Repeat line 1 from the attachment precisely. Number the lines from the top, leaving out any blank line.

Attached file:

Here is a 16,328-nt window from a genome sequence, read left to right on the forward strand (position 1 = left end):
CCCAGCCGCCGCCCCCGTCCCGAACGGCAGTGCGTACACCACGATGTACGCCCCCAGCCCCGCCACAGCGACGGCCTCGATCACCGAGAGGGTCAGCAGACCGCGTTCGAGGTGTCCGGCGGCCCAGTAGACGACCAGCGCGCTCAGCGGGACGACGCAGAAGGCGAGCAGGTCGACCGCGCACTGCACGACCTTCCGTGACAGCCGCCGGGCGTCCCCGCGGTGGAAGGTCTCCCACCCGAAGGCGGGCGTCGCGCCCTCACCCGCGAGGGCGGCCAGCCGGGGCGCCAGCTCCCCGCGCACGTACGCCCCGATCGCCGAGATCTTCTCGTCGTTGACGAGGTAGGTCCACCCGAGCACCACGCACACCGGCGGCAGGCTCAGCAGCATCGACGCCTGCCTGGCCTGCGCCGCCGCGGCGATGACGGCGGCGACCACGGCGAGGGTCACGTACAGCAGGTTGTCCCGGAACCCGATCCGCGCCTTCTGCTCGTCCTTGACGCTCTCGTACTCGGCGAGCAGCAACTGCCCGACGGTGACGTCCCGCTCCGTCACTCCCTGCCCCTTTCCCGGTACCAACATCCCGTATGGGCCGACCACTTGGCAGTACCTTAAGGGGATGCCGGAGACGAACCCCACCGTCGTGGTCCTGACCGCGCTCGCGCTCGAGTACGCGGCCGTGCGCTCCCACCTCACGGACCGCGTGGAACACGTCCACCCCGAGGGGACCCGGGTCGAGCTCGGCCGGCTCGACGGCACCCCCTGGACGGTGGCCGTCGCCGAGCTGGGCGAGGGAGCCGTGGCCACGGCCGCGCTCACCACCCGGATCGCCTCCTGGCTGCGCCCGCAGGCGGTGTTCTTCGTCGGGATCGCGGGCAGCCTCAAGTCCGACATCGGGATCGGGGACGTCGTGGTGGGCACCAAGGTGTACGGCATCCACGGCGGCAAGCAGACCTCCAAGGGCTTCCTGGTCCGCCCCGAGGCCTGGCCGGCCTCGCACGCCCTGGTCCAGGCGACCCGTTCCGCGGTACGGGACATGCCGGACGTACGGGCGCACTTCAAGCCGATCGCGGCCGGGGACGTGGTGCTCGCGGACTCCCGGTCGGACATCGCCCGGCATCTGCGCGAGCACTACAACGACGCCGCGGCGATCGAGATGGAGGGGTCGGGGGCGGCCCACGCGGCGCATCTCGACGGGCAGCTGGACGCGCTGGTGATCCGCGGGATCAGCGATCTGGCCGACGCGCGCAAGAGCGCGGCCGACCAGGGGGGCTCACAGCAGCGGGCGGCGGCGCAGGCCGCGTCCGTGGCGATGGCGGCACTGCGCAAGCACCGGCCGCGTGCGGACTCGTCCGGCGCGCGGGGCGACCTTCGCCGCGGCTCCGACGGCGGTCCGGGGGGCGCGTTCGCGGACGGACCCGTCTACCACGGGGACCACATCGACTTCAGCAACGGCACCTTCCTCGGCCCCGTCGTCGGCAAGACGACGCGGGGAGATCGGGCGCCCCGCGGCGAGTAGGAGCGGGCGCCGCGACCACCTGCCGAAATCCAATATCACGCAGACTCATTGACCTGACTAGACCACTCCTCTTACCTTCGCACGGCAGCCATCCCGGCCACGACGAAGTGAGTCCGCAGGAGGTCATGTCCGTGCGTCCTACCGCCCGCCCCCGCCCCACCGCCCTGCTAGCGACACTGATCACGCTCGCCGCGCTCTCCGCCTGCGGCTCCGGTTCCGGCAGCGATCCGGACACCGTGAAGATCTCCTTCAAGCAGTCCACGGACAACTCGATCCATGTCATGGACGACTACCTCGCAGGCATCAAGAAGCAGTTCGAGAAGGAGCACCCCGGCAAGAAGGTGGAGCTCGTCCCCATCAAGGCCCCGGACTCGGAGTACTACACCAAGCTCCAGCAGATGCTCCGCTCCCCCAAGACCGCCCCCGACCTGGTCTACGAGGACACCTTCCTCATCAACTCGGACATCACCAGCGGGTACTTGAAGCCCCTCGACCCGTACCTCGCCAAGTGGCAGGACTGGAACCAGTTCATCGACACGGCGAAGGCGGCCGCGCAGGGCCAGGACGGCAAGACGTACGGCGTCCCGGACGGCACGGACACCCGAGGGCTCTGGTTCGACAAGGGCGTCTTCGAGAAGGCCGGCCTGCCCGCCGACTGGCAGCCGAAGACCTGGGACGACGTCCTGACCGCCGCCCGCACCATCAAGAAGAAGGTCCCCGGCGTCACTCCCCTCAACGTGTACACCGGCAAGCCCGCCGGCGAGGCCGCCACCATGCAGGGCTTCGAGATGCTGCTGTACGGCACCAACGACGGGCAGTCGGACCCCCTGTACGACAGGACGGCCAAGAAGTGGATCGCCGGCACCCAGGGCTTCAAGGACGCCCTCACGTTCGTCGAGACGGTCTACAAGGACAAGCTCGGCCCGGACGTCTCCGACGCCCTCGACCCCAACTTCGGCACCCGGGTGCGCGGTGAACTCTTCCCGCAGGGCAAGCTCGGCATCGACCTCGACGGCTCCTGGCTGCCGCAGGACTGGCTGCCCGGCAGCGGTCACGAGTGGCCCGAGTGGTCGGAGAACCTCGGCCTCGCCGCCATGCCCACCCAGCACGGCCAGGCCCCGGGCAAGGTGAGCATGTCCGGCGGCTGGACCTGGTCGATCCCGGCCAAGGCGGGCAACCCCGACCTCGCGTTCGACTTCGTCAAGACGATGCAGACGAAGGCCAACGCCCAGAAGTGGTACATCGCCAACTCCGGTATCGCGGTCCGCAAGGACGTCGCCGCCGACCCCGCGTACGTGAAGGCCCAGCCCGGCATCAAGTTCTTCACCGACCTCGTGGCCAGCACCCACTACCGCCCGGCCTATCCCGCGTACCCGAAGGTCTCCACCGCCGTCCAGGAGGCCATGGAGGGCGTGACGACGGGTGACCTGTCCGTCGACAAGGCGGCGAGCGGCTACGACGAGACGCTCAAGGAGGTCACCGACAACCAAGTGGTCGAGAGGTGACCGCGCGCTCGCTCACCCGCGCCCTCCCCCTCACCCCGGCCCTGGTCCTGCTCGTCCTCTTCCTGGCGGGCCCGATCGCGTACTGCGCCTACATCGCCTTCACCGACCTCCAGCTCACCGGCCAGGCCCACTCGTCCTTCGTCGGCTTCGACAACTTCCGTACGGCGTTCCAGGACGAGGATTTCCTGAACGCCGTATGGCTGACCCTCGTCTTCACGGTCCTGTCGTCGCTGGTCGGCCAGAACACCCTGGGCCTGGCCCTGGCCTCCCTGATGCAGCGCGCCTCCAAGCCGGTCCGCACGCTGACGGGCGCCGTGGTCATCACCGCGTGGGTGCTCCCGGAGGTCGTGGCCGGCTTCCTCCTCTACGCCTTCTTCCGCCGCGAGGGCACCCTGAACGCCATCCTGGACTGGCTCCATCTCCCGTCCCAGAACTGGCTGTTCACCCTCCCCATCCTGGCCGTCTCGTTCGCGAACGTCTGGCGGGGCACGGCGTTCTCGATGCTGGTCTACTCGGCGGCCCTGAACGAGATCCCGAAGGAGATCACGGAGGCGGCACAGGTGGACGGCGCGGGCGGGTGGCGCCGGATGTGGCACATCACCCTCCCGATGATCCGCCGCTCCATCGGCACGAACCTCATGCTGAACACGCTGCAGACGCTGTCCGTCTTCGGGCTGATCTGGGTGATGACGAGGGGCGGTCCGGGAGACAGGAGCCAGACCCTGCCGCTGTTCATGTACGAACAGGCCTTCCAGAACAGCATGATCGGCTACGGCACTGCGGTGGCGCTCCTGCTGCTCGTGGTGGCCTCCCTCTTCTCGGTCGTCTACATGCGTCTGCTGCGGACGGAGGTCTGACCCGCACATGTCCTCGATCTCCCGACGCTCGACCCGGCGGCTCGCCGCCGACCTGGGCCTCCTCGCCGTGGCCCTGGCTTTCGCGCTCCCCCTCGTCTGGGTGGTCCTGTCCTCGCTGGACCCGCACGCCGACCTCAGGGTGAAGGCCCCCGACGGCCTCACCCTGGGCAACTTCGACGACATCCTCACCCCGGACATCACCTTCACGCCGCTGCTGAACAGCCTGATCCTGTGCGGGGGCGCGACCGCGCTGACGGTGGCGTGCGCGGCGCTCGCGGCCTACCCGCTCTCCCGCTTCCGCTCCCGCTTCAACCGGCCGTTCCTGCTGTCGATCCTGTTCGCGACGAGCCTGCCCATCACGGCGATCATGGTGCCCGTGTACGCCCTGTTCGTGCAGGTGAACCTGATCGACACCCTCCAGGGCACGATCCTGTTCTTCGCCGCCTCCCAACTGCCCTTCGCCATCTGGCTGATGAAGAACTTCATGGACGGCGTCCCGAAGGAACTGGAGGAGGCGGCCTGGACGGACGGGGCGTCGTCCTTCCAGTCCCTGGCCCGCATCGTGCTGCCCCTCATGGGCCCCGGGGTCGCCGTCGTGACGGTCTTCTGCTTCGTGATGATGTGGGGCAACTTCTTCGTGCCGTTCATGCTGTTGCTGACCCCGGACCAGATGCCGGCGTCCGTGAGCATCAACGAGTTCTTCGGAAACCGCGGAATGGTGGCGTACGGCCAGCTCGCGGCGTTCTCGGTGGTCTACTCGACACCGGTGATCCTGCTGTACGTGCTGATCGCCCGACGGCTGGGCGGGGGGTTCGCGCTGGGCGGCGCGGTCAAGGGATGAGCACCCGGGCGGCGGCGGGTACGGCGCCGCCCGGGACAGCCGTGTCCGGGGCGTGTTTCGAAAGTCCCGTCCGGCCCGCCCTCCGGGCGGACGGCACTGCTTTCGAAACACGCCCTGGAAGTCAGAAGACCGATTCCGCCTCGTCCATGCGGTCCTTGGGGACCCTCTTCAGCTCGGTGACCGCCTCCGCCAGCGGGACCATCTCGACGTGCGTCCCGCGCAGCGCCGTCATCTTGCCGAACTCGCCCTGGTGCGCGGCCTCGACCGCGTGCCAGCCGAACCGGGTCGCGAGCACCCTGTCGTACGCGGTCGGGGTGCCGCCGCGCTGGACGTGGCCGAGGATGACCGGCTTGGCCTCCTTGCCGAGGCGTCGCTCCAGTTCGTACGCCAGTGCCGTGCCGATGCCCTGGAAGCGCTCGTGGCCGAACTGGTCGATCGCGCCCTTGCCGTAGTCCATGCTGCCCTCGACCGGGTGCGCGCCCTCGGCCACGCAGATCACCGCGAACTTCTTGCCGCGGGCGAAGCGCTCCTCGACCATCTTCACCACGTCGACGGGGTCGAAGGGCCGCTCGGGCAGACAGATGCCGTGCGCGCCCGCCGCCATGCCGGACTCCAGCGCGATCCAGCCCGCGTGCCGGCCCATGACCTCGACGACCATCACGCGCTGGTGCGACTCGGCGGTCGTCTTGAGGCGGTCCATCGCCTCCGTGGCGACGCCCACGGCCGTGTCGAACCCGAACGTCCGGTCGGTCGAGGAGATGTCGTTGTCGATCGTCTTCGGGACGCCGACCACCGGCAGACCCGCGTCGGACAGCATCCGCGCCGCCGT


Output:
Here is a 16,328-nt window from a genome sequence, read left to right on the forward strand (position 1 = left end):